He was known as the cop with the soft touch, a veteran who could bring calm to a crisis. But while Joseph Bailey appeared adroit at handling the hard-charging life of an Anaheim police officer, events at home were slipping beyond his control.
Cancer was taking a heavy toll on his new wife, a former Anaheim code enforcement officer. At the same time, the couple was desperately trying to save a relationship that seemed to be running aground.
Still, nothing prepared those who knew them for the violence that erupted Monday morning, when Bailey called 911 and told dispatchers he had fatally shot his wife. Moments later, police say, Bailey turned the gun on himself.
The cause remains a mystery.
The couple's colleagues and friends say they never saw signs that might have warned of approaching violence. Bailey had only recently talked about how happy he was in Anaheim, where two months ago he was promoted into the prestigious gang unit.
"It just came out of the blue," Anaheim Police Lt. Ray Welch said. "He never said a word or behaved in any way that would have led me to believe that there was anything wrong. . . . It's a tragedy for everybody."
Investigators in Fountain Valley, where the couple lived, continue to dig for clues.
"We've got the loss of two lives here. . . . I think we still need to get to the core of what happened," Fountain Valley Police Sgt. Jim Perry said.
Michelle King, 39, joined the Anaheim Planning Department as a part-time code enforcement officer in November 1997. A former Los Angeles police officer, King quickly made friends in her new work. She was outgoing and a devoted mother, decorating her desk at City Hall with framed pictures of her children.
"She was a people person," said Roger Bennion, an Anaheim code enforcement supervisor. "She'd lighten up the room when she gets to work."
Co-workers recalled that King discovered she had health problems about three years ago. Neighbors said she suffered from cancer. Soon, she complained she felt weak and frequently called in sick.
Colleagues rallied to her side. Taking turns, they dropped by her single-story house on La Marquesa Avenue with food or took her kids out for pizza. On weekends, they rented a boat in Newport Harbor and took the three youngest--Cheyenne, Justin and Daryl--for picnics.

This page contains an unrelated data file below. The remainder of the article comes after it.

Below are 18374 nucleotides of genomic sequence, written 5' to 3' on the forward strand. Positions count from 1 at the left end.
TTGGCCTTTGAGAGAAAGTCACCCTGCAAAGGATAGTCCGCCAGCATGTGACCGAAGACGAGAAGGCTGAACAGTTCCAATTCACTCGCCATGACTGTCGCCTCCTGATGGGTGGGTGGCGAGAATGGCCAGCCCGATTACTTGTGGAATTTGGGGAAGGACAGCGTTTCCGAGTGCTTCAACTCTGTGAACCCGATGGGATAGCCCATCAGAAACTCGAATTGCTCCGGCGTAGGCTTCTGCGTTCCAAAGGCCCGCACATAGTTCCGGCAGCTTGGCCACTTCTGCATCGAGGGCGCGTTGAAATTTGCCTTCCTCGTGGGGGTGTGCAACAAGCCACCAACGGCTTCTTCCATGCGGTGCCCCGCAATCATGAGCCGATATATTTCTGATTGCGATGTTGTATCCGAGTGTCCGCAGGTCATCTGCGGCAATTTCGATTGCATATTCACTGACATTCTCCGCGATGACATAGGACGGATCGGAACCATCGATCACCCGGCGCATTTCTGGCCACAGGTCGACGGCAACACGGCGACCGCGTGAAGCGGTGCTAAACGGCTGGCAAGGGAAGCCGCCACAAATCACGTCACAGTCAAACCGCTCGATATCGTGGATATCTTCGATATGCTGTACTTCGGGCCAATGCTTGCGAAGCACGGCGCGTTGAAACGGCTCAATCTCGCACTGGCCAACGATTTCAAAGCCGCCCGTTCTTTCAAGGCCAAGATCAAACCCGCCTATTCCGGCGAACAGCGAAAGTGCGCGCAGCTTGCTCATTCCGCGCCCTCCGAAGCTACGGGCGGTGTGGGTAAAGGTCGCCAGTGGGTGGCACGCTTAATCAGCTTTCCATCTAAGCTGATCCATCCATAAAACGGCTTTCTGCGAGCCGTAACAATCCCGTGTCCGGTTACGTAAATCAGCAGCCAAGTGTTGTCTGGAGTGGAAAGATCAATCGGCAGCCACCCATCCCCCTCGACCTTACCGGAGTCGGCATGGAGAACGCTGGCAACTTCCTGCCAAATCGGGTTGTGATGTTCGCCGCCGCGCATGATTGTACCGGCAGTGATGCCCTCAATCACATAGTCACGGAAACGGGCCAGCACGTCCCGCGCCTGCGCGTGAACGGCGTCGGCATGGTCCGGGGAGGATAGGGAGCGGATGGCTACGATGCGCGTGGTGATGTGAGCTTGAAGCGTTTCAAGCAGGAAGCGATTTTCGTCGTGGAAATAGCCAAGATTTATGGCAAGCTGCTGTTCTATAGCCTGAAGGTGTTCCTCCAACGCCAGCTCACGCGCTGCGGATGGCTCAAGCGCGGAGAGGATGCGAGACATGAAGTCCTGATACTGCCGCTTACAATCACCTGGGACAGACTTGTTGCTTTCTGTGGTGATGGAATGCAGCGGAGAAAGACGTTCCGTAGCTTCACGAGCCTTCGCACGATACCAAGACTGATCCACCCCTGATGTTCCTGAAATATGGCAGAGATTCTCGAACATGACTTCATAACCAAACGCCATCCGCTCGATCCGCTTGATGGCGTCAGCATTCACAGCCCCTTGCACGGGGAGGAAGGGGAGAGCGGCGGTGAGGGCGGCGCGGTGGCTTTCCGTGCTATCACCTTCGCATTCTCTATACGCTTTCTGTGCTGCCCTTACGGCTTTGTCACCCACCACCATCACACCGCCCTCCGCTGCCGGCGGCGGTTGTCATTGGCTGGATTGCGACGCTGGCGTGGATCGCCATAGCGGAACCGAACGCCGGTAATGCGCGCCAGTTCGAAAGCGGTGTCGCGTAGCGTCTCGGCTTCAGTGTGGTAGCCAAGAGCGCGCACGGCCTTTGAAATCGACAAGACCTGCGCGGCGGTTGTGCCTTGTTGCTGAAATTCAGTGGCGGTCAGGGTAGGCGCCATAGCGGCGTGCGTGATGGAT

But King's health deteriorated. And in October, she resigned.
"She loved her job," said John Poole, a code enforcement officer. "She hated to quit because she didn't want to leave some of the people she knew."
In the months before her resignation, colleagues noticed a handsome man visiting King at work. But King kept her private life to herself. Two weeks before she left work, she finally told co-workers he was an Anaheim police officer she had been dating.
Colleagues were unsure where or when the couple met. But they appeared to have been seeing each other quietly for years, according to Bailey's ex-wife. Patricia Bailey said she separated from her husband in February 1999 after discovering he was having an affair with King.
Leaders from King's Mormon church said the couple married a few months ago. He had two children from his previous marriage, and she had five. The couple lived with four of her youngest. Regulars at their Fountain Valley church were struck by how well Bailey, 44, treated King's children, said Bruce Miller, regional head of the Church of Jesus Christ of Latter-Day Saints. The pair doted on the children, he said.
On Tuesday, Bailey would have celebrated his three-year anniversary as an Anaheim police officer. The tall, soft-spoken officer had moved from the California Highway Patrol, where he began working in 1984, to the Huntington Beach Police Department in 1992 before eventually joining Anaheim.
At home his relationship with King had become strained, according to church leaders.
Bailey recently suggested that the two needed marriage counseling, and the couple approached Mormon leaders for guidance, Miller said. He declined to elaborate, but said that the relationship was not abusive or violent.
The night before his death, Bailey called his church counselor for more guidance. Nevertheless, the deaths shocked church leaders.
"We are all sad and wondering why it happened," said Tim Miller, a bishop at the Fountain Valley church who counseled the couple. "There was not a hint. I guess we won't ever know."